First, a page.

Messina told us he found the feature in Spotify’s TestFlight build (a beta version for iOS), where a new icon in the navigation toolbar brings you immediately to the video feed when tapped. You can then swipe up and down to move through the feed, much like you would on TikTok. In addition to tapping the heart to like songs, you also can tap the three-dot menu to bring up the standard song information sheet, he notes.

Messina also speculated the feature may be taking advantage of Spotify’s existing Canvas format.

Introduced broadly in 2019, Canvas allows artists to create videos that accompany their music on the Spotify app. The feature had mixed reviews from users, as some reported they preferred to see just the static album art when listening to music and found the video and its looping imagery distracting. But others said they liked it. Canvas, however, appears to drive the engagement metrics that Spotify wants — the company reports that users are more likely to keep streaming, share tracks or save tracks when they see a Canvas.

From the video Messina shared and others we viewed, we can confirm that the videos playing in the vertical feed are the artists’ existing Canvas videos. But Spotify would not confirm this to us directly.

TechCrunch asked Spotify for further information on the feature, including whether it had plans to roll this out further, whether it was available on both iOS and Android, which markets had access to the feature and more. The company declined to share any details about the feature but did confirm, via a statement, it was exploring the idea of a vertical video feed.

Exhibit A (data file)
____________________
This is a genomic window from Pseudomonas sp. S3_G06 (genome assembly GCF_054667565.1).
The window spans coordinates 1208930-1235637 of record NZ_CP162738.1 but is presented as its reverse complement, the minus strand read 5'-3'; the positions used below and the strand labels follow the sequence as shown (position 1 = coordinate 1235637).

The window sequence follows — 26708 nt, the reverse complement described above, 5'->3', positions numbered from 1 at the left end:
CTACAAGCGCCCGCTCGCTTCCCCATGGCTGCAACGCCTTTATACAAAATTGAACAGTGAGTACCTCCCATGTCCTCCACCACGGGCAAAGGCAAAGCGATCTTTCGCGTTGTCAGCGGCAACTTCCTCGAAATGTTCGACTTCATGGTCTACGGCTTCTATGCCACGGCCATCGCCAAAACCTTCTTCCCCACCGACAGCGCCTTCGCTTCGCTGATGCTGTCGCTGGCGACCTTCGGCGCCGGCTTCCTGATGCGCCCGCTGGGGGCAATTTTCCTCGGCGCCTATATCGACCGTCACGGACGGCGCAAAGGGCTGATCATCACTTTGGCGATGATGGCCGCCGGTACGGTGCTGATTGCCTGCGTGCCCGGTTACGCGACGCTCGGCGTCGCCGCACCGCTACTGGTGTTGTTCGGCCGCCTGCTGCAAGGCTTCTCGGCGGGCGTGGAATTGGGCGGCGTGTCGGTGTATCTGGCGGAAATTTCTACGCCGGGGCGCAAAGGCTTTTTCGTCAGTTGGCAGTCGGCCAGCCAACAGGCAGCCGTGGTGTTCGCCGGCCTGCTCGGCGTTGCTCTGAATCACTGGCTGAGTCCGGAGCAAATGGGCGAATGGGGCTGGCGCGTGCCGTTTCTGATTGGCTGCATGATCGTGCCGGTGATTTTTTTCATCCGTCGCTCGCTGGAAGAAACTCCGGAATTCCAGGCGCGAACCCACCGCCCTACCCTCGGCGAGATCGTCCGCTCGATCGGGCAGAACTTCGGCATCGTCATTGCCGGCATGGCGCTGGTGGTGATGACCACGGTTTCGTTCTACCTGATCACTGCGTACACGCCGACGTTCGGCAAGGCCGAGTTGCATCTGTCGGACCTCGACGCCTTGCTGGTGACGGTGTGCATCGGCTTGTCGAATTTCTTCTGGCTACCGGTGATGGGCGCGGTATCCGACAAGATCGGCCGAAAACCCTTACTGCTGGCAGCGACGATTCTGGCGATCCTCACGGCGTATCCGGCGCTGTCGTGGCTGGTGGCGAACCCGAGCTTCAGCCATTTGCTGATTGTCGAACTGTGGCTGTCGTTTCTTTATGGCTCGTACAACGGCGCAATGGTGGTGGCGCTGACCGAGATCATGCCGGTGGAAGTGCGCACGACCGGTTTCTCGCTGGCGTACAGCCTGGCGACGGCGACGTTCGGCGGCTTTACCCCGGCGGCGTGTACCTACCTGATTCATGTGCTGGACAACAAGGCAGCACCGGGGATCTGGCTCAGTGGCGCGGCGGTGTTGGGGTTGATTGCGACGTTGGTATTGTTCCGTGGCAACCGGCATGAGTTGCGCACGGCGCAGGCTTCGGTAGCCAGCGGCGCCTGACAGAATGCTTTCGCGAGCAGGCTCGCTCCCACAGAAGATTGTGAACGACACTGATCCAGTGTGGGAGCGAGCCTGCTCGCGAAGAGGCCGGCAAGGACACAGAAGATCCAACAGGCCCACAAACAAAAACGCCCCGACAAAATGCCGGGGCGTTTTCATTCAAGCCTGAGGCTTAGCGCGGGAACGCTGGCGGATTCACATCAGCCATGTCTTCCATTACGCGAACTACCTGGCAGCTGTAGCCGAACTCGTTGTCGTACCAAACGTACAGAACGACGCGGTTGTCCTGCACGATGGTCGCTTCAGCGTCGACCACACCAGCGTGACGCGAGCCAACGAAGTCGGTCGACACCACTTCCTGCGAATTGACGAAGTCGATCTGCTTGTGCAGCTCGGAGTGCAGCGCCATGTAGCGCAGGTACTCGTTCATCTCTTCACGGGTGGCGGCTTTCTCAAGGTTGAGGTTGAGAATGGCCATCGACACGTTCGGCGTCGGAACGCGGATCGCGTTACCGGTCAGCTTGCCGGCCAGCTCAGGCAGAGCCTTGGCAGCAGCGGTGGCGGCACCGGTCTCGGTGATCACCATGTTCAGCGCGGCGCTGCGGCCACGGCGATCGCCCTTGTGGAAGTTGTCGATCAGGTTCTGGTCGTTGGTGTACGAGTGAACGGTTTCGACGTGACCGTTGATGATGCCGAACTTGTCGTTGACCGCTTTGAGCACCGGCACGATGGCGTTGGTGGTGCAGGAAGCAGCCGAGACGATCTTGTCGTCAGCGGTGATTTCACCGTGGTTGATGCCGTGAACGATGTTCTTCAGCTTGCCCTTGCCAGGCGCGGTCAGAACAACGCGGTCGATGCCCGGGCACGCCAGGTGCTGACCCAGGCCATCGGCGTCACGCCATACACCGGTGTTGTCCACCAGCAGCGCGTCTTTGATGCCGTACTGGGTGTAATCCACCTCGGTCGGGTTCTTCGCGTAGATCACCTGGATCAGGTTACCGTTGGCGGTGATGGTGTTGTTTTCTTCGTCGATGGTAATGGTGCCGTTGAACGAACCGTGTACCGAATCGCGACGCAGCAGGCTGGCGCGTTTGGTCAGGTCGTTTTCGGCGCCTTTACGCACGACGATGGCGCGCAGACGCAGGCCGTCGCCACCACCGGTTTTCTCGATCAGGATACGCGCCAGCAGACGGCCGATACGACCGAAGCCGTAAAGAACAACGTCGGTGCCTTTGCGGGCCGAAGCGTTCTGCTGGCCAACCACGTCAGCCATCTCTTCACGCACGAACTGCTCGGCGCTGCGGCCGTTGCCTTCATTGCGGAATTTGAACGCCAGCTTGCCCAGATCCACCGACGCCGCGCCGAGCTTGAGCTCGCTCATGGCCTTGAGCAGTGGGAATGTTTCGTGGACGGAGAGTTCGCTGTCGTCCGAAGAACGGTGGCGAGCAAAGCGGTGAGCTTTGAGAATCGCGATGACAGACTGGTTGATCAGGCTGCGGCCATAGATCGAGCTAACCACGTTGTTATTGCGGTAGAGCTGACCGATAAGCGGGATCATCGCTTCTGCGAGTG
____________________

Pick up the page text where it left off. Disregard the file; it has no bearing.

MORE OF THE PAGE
“At Spotify, we routinely conduct a number of tests in an effort to improve our user experience,” a spokesperson told TechCrunch. “Some of those tests end up paving the way for our broader user experience and others serve only as an important learning. We don’t have any further news to share at this time,” they added.

In other words, the test is still very early and may not make its way to the public. But if it did, it wouldn’t be a surprising move on Spotify’s part. The company has before looked to popular social media formats to engage its users. In the past, Spotify tested a Stories feature that allowed influencers to post Stories to introduce their own, curated playlists. But that option never became available to all Spotify users.

While the TikTok format has been adopted by top social platforms, including Instagram (Reels), Snapchat (Spotlight), YouTube (Shorts) and Pinterest (Idea Pins), it’s also proving to be an ideal format for content discovery. Netflix, for instance, recently adopted the short-form vertical video feed in its own app with the launch of its “Fast Laughs” feature, which offers clips from its content library and tools to save the programs to a watch list or just start streaming them. Similarly, Spotify’s video-based Discover feature could help introduce users to new music and offer a way to signal their interests to Spotify in a familiar format.